National Park Mystery Spot 2 Revealed: This Is One Very Big Basket!
We gave you these six clues to identify National Park Mystery Spot 2:
Fourth planet from the sun
You walk around, I’ll walk in
Hold on to your hat
A vain, overly dramatic, confrontational female singer
Were you able to identify Ubehebe Crater in Death Valley National Park?
Don’t feel too badly if you didn’t. Even people who have visited Ubehebe (pronounced YOU-bee-HEE-bee) might have trouble working with clues like these. That doesn’t mean that the quiz is unfair. It just means that it isn’t a gimmee.
Ubehebe Crater is a large volcanic crater situated at the northern end of the Cottonwood Mountains in the far northern end of Death Valley National Park. A paved spur road off CA 190 takes you there, so it’s very accessible. Lots of people stop by to see Ubehebe before or after they visit Scotty’s Castle, which is only a short drive away. There is convenient parking on the north rim of the crater, spectacular scenery (especially at sunrise or sunset), and several intriguing trails.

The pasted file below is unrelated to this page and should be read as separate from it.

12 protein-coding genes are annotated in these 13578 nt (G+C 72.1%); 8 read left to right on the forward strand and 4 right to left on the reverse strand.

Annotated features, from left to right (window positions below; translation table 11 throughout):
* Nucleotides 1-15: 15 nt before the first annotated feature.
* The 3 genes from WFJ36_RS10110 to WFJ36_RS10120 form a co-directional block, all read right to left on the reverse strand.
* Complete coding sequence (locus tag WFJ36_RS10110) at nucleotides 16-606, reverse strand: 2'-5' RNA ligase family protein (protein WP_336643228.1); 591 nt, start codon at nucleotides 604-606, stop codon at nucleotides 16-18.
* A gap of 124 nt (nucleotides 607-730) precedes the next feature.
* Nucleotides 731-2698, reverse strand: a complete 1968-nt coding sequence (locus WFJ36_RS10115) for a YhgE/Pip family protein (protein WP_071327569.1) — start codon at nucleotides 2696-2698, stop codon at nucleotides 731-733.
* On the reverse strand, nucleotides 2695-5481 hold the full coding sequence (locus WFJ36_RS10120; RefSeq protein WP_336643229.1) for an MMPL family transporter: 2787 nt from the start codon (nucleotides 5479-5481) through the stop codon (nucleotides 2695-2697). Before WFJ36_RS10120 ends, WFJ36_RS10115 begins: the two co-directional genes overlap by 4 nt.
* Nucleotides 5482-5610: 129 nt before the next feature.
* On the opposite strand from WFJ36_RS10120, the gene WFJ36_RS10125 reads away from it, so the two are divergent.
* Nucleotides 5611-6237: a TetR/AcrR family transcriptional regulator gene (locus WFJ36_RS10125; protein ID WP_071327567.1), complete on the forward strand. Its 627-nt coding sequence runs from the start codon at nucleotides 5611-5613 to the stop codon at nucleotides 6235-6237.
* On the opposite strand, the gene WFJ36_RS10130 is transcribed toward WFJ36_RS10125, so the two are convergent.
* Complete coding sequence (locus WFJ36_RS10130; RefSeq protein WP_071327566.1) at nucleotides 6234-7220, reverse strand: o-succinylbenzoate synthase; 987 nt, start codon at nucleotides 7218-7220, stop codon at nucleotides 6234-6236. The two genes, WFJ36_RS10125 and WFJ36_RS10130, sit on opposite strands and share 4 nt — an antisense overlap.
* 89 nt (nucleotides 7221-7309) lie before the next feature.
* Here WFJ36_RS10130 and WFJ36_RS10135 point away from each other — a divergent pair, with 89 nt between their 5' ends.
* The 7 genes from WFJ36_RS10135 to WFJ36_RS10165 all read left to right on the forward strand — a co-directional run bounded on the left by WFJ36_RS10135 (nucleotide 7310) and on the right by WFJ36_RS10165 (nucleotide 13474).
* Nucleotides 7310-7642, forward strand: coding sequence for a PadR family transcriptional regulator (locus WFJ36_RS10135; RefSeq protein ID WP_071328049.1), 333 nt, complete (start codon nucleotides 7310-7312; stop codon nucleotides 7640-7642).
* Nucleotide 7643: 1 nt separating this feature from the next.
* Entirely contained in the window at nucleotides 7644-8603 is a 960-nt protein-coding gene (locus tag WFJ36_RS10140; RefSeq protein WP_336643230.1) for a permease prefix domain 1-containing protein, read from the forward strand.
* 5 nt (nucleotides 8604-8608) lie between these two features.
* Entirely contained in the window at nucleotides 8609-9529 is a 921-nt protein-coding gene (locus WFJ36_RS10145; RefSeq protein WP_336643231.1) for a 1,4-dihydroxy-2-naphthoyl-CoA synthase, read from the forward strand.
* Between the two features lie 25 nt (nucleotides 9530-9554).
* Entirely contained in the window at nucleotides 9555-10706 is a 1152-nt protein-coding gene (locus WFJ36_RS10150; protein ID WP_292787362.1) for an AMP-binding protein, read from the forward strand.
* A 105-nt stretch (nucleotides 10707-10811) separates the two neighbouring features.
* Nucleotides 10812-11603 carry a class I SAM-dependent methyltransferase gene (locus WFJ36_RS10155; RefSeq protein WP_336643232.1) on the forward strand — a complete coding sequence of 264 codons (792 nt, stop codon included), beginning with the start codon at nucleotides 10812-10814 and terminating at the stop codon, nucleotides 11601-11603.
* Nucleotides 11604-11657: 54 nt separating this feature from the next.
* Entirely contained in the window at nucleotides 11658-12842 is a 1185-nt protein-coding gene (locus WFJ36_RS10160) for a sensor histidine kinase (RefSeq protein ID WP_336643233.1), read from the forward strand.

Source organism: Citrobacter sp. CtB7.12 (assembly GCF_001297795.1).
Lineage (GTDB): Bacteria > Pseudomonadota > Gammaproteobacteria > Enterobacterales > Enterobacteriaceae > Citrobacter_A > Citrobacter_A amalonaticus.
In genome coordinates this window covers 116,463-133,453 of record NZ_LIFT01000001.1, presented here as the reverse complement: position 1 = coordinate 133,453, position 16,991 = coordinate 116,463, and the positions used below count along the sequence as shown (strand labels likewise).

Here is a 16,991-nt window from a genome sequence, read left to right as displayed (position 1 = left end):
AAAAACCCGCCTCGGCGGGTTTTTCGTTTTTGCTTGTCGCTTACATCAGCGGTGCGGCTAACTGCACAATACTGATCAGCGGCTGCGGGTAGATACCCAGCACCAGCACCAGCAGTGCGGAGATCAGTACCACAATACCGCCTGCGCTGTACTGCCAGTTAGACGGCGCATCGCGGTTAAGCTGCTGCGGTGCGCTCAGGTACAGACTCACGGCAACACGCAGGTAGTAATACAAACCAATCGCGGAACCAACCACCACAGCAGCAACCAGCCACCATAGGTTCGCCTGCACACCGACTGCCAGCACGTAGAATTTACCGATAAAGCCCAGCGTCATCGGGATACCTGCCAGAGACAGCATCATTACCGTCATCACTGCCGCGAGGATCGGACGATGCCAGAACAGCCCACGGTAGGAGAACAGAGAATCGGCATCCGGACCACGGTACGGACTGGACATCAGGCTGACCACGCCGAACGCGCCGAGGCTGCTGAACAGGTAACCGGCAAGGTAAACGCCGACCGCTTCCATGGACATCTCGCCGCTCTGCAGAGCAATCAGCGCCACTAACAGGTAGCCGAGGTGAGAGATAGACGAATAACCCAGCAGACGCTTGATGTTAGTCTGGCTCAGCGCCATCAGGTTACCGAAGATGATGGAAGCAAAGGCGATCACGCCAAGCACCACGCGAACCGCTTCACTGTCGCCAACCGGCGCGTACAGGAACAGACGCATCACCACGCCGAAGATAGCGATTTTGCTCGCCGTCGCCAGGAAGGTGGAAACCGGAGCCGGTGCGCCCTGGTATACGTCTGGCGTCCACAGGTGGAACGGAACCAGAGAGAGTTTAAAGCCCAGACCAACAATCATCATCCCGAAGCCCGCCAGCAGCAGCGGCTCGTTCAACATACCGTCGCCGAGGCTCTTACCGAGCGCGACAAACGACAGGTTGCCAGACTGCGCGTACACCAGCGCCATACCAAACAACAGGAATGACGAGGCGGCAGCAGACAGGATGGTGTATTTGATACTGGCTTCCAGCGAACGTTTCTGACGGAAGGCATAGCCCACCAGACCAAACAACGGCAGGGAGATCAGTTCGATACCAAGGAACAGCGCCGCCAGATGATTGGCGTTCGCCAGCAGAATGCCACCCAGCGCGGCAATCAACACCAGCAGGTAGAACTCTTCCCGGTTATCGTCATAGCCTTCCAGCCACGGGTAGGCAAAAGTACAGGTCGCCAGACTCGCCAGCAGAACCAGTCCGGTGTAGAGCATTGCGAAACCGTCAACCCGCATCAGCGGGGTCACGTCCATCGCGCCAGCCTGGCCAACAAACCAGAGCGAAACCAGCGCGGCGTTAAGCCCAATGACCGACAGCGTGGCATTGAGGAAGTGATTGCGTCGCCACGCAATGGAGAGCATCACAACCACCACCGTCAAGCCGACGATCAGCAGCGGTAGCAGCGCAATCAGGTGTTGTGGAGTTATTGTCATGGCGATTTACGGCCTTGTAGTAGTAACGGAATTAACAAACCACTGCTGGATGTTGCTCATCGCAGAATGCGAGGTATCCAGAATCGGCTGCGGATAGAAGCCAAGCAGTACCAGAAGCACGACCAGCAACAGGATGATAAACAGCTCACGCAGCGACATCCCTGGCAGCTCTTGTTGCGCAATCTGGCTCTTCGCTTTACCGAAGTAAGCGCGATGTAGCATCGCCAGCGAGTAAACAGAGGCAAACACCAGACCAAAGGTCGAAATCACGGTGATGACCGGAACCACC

Around 2,000 to 6,000 years ago (estimates vary by thousands of years), magma that upwelled near the surface here flashed groundwater into steam and created a gigantic steam explosion called a hydrovolcanic or phreatic eruption (or a “big boom,” if you will). Pulverized rock and larger debris were scattered over a fairly large area, leaving a crater nearly a half-mile wide and more than 500 feet deep.
Native Americans named the crater Ubehebe, which means “big basket in the rock.” Geologists, however, call a hydrovolcanic eruption pit a maar. Ubehebe Crater is one of several maars in the area. The “fourth rock from the sun” is the planet Mars, and Mars is close enough to maars to provide a clue. Or not.
Would you like to go for a hike at Ubehebe? OK; basically, you can either circumnavigate the rim (walk all the way around the crater) or you can hike down to the bottom. If you walk to the bottom ("walk in," that is), remember that the walk back up to the rim can be very taxing. If you hike the rim trail ("walk around," that is) remember to hang on to your hat. Winds at Ubehebe commonly clock in at 50 miles per hour, and that’s 10 mph above gale force.
BTW, a vain, overly dramatic, confrontational female singer is a diva (pronounced DEE-vuh) and the four letter code for Death Valley National Park is DEVA. Close enough?